Republicans retreated Thursday and decided to postpone a Senate vote on their $2.4 trillion budget until at least next month, GOP aides said, averting a certain defeat by party moderates demanding curbs on future tax cuts.
The decision, described by aides on condition of anonymity, was an election-year embarrassment for both the Republicans who control Congress and President Bush. It came just hours after Bush met privately with GOP lawmakers at the Capitol and urged them to push the 2005 budget through the Senate.
The House approved the measure, a compromise between the two Republican-run chambers, on Wednesday by a 216-213 vote.
Some Republicans expressed hope that the chamber would approve the compromise spending plan after Congress’ weeklong Memorial Day recess, which begins Friday.
Moderates, Democrats flex their muscle
But that could be a tall order: Four moderate GOP senators and moderate Democrat Ben Nelson of Nebraska have all resisted weeks of entreaties to support the budget, leaving GOP leaders two votes shy of passage.
The moderates, joined by Democrats, are unhappy because the plan lacks tax-cut curbs they say are merited by massive federal deficits. Those restrictions are opposed by Bush and GOP congressional leaders as roadblocks to their agenda of repeated tax cuts.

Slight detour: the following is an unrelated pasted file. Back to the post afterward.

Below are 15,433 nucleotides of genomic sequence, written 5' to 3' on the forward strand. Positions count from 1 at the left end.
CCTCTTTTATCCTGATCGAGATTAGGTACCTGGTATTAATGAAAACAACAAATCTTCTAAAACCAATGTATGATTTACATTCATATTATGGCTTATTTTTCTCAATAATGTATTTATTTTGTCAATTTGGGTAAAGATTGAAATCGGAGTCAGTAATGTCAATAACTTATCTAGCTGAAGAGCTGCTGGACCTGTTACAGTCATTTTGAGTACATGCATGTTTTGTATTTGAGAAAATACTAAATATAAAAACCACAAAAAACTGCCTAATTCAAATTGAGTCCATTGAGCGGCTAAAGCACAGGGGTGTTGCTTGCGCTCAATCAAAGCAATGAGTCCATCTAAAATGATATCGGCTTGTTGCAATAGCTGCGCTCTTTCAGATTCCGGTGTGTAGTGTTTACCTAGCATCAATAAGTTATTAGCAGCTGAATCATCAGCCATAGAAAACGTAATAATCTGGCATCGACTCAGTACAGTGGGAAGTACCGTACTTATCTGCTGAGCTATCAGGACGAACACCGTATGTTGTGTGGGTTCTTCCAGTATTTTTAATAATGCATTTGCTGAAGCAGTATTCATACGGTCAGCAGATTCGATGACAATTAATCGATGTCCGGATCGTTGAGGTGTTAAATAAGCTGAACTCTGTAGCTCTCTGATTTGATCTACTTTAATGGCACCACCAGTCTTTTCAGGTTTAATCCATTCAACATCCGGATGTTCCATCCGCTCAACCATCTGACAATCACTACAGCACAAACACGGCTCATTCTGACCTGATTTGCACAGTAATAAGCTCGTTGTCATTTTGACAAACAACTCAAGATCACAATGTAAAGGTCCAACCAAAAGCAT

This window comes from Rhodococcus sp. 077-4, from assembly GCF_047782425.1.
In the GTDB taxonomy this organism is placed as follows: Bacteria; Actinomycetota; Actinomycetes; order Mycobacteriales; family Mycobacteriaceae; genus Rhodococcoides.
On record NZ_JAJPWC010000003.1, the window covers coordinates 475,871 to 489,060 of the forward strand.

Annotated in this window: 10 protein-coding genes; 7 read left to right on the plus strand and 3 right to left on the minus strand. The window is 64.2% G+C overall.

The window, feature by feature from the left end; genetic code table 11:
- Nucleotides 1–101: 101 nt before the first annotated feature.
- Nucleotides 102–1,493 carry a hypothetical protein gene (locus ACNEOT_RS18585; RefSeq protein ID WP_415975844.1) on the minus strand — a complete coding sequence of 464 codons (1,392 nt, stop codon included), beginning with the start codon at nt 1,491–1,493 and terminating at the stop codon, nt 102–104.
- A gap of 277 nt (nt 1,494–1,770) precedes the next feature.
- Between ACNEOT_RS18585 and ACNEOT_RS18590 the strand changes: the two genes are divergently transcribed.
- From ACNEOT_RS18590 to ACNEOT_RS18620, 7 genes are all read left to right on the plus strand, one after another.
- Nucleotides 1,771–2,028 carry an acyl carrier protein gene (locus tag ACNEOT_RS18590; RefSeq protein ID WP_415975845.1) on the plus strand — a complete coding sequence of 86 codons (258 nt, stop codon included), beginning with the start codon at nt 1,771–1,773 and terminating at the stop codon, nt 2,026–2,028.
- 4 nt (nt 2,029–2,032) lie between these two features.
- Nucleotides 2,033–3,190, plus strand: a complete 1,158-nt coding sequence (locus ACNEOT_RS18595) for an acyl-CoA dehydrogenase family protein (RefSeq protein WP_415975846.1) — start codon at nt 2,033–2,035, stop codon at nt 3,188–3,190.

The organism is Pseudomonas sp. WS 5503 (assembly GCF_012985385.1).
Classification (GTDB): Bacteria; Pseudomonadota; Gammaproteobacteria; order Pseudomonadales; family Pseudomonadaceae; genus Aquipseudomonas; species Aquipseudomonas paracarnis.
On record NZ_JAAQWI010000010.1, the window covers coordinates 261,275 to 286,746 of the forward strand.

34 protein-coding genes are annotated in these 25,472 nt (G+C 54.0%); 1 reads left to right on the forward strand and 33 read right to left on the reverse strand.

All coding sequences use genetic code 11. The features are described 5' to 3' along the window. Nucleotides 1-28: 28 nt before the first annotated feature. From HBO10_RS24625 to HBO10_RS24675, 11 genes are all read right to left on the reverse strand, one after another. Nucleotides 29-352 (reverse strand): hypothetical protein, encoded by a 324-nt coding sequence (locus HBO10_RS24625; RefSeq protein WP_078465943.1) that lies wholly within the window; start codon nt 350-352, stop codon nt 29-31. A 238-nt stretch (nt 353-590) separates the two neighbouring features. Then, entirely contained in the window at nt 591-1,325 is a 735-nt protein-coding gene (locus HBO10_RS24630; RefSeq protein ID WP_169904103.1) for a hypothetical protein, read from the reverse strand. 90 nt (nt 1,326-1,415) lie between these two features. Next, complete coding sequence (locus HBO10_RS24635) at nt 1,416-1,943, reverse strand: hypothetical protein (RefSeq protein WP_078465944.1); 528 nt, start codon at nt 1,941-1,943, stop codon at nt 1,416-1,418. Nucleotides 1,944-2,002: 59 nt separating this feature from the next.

A stalemate over the issue has persisted for two months. Its continuation has overtaken earlier statements by GOP leaders that they would complete the plan on time — April 15 — to show how well they could govern. The 2005 budget year begins Oct. 1.
‘I'm still fishing’
Still shy of the votes they needed, Senate Republican leaders didn’t even begin debate on the budget by early Thursday evening.
“I’m still fishing, I still have my lure in the water” looking for votes, said Budget Committee Chairman Don Nickles, R-Okla.
The budget would increase defense and anti-terror spending and hold most domestic programs level. It would also deliver a fraction of the tax cuts Bush wants — along with a near-record $367 billion deficit.
The budget sets guidelines for future tax and spending legislation and does not need the president’s signature. Lawmakers can work on later measures without a budget, but they would lack its procedural advantages that would make those bills easier to pass.